An outspoken anesthetist says a lack of staffing could have contributed to the death of a newborn at Victoria General Hospital on Aug. 9.
Sue Ferreira went public with her concern over the shortage of anesthetists after she handed in her resignation to Victoria General Hospital in June.
Now in her last week on the job, she says the tragic death could have been avoided if there was a dedicated anesthetist in maternity. She’s calling on the B.C. Coroners Service to independently confirm this.
Vancouver Island Health Authority is bound by patient confidentiality not to publicly release details of the case, but in an email to media, Ferreira said a labouring mother required an emergency cesarean section at a time when the hospital’s lone anesthetist was occupied with other surgeries. A second anesthetist was called in, but the unborn child was in severe medical distress and died before delivery.
“What we know is that there was a delay in care. What we need to find out is whether that delay was the reason this baby did not survive,” Ferreira wrote.
Island regional coroner Matt Brown said he can’t investigate the case because the child is considered a stillborn.
“If it never took a breath, it’s not a live birth,” Brown said. “If there’s no birth, there’s no death for us to investigate.”
VIHA has initiated its own review, which chief medical officer Dr. Richard Crow said is standard procedure for any unexpected death in the hospital.
“Doing the review does not mean there’s anything untoward, the purpose is see if there are quality improvements that can be made,” Crow said.
He stressed that while other hospitals in the province have a shortage of anesthetists, this is not the case in Victoria where there are 40 anesthetists, including 21 who provide on-call service for maternity care at Victoria General. The one current job opening for a general anesthetist has nine applicants, he said.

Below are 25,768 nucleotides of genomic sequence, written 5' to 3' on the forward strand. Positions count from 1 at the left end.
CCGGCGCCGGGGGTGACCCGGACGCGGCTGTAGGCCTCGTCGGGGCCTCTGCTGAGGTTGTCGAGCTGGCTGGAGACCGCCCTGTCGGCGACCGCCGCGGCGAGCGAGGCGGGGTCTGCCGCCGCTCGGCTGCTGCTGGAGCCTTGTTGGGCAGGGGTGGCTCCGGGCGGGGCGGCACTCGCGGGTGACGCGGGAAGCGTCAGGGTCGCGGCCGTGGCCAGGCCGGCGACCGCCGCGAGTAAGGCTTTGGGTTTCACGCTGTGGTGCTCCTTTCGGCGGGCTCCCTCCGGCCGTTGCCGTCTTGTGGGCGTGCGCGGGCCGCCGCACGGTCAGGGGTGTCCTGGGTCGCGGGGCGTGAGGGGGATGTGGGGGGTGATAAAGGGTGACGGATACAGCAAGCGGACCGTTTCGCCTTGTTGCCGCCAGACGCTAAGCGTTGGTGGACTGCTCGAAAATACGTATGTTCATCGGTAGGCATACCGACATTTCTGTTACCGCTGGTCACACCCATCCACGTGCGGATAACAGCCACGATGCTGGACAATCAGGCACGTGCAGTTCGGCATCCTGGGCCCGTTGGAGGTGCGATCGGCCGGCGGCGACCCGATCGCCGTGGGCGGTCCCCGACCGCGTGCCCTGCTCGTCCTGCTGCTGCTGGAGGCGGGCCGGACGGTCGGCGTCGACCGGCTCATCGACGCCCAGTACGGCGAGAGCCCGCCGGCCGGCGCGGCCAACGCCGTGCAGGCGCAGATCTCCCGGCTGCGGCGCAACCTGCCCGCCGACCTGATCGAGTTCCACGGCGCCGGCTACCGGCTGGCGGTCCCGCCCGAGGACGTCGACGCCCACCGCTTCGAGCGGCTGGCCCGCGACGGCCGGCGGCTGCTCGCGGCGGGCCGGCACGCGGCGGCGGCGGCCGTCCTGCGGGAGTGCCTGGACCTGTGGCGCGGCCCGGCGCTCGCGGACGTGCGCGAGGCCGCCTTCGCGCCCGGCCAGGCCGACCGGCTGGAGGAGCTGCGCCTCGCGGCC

VIHA has one anesthetist in the hospital at all times and has tried to recruit specialized obstetric anesthetists to work around the clock in the maternity.
In 2009 VIHA offered $1.88 million for the 5.4 anesthetists needed to provide that service, an equivalent of $348,000 per anesthetist, which Crow said is the maximum available funding for that specialty, a rate set by the province and the B.C. medical association.
James Helliwell, president of the B.C. Anesthesiologists Society, said the positions weren’t filled because no qualified anesthetist would work for that rate.
“In B.C. workloads are higher than the rest of the country … skilled anesthetists are choosing jobs elsewhere,” Helliwell said, calling on the province to launch an independent review into how to improve working conditions to recruit the needed anesthetists to the province.
To work around having an anesthetist dedicated to maternity care, VIHA undertook a risk analysis study in 2009 that highlighted the “severe or catastrophic risks” associated with needing to call in a doctor for an emergency C-section.
The report recommended ways to improve communication between hospital staff and assess when a C-section is likely, so the second anesthetist can be on their way sooner.
Crow said an anesthetist usually responds to a call within 10 to 20 minutes. And though he couldn’t speak to the Aug. 9 case in particular, he said he wasn’t aware of any undue delays.
“It would be highly speculative and inappropriate to try to say what contributed to the death before the review is complete,” he said. “It’s almost always multi-factoral.”
All hospital births in Greater Victoria and all high-risk births for Vancouver Island are handled at Victoria General. About 3,500 babies are born there each year.